What they're saying
When the federal government imposes mandates that will affect -- at enormous expense -- all of us for decades to come, there is every expectation on the part of taxpayers that such sweeping changes will be constitutional and legal. That's why nearly half of the states have filed lawsuits raising serious questions about the new federal health care law.
Earlier this month, Lt. Gov. Peter Kinder and three other plaintiffs filed a federal lawsuit challenging parts of the law that they believe will make health care coverage more expensive and less comprehensive. Last week, Attorney General Chris Koster filed a motion in an effort to block Kinder's participation in the lawsuit as the state's chief advocate for senior citizens.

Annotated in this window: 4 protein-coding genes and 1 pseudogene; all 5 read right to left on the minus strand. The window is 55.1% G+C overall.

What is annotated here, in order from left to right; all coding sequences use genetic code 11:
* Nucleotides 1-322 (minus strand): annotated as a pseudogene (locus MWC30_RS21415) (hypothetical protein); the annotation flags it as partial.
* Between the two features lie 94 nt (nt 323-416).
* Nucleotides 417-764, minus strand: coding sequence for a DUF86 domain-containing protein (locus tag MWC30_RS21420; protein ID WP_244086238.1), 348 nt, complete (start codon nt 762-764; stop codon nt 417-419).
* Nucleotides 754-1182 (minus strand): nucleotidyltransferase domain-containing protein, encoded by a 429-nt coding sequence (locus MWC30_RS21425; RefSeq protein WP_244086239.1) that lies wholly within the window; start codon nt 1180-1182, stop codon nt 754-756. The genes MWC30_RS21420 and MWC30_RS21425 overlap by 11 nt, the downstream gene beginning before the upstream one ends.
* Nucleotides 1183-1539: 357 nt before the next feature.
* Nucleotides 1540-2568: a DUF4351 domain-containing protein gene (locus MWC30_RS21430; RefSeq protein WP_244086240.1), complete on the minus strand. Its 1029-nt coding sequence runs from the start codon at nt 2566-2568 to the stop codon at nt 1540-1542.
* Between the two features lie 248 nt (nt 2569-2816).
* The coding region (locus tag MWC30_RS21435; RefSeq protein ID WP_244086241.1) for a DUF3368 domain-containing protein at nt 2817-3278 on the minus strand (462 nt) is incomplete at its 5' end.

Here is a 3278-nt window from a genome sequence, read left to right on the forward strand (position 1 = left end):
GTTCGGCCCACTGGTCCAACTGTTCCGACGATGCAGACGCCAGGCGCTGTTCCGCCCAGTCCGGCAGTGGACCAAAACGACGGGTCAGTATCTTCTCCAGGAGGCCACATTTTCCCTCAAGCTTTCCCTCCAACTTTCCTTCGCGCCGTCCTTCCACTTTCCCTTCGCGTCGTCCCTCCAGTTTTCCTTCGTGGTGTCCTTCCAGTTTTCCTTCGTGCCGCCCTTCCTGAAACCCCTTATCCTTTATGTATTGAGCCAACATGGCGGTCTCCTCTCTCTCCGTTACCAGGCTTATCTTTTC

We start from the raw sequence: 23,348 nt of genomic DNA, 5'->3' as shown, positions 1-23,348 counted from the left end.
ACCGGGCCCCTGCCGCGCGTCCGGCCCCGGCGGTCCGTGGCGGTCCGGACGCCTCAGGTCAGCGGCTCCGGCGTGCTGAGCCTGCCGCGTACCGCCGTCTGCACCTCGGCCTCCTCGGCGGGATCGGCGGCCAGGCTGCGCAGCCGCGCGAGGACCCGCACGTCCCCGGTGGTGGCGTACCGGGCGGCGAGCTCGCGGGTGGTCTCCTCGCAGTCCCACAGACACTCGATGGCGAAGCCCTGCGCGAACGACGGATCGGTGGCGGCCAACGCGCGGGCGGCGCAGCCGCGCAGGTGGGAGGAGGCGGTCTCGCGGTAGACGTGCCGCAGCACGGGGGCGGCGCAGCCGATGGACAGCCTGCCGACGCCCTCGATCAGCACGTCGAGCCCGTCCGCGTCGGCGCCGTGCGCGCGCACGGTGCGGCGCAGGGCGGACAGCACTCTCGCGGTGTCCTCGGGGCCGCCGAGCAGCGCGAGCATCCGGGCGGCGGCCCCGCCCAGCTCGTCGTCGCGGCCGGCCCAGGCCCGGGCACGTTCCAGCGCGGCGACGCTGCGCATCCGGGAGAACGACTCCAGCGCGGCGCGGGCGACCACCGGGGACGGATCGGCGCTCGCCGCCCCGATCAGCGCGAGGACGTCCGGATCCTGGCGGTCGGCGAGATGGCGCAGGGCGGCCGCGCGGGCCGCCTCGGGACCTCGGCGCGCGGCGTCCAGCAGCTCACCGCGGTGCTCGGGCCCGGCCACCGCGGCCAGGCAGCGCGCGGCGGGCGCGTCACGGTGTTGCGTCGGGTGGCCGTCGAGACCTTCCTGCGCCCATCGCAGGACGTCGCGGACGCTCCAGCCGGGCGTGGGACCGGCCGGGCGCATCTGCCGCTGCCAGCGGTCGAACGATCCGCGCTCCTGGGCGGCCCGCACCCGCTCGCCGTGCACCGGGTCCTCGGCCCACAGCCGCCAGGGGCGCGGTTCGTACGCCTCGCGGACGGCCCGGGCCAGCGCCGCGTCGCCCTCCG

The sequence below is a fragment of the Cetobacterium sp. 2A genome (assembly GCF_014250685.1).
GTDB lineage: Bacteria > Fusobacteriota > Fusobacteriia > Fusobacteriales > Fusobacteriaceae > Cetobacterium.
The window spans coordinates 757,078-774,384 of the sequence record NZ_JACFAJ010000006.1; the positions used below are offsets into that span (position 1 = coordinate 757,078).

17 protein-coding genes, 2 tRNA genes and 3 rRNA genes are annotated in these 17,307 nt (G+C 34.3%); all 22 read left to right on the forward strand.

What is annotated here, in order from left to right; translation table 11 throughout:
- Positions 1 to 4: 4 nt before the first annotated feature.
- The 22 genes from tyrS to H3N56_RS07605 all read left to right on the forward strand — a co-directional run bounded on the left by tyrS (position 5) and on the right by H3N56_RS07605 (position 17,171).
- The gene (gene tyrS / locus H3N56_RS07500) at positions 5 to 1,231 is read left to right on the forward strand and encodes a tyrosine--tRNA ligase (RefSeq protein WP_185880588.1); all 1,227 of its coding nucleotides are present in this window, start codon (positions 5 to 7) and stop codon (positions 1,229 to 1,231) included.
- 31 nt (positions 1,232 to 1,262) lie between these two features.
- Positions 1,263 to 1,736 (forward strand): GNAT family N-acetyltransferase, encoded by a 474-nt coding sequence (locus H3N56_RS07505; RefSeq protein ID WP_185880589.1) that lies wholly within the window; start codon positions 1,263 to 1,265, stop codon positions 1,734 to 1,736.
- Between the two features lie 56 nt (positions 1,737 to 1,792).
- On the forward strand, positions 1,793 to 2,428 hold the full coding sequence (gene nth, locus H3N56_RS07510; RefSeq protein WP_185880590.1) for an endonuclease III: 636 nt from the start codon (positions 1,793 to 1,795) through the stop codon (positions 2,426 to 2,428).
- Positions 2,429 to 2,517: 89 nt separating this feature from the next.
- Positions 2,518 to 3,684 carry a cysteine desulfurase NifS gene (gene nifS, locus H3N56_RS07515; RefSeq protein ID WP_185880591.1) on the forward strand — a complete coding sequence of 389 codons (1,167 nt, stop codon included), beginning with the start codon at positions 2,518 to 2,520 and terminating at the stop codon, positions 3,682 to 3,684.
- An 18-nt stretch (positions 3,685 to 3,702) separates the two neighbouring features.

If this smells like politics, it is. Koster and Gov. Jay Nixon are Democrats. Kinder is the leading Republican contender likely to oppose Nixon's re-election in 2012.
Politics aside, all of the lawsuits, including Missouri's, against the massive federal xealth care law raise issues that deserve to be tested, possibly by the U.S. Supreme Court before all the legal wrangling is over.
Take note that Kinder's lawsuit uses no tax dollars. A not-for-profit organization, Healthcare in Action Inc., is seeking donations to cover the lawsuit's costs.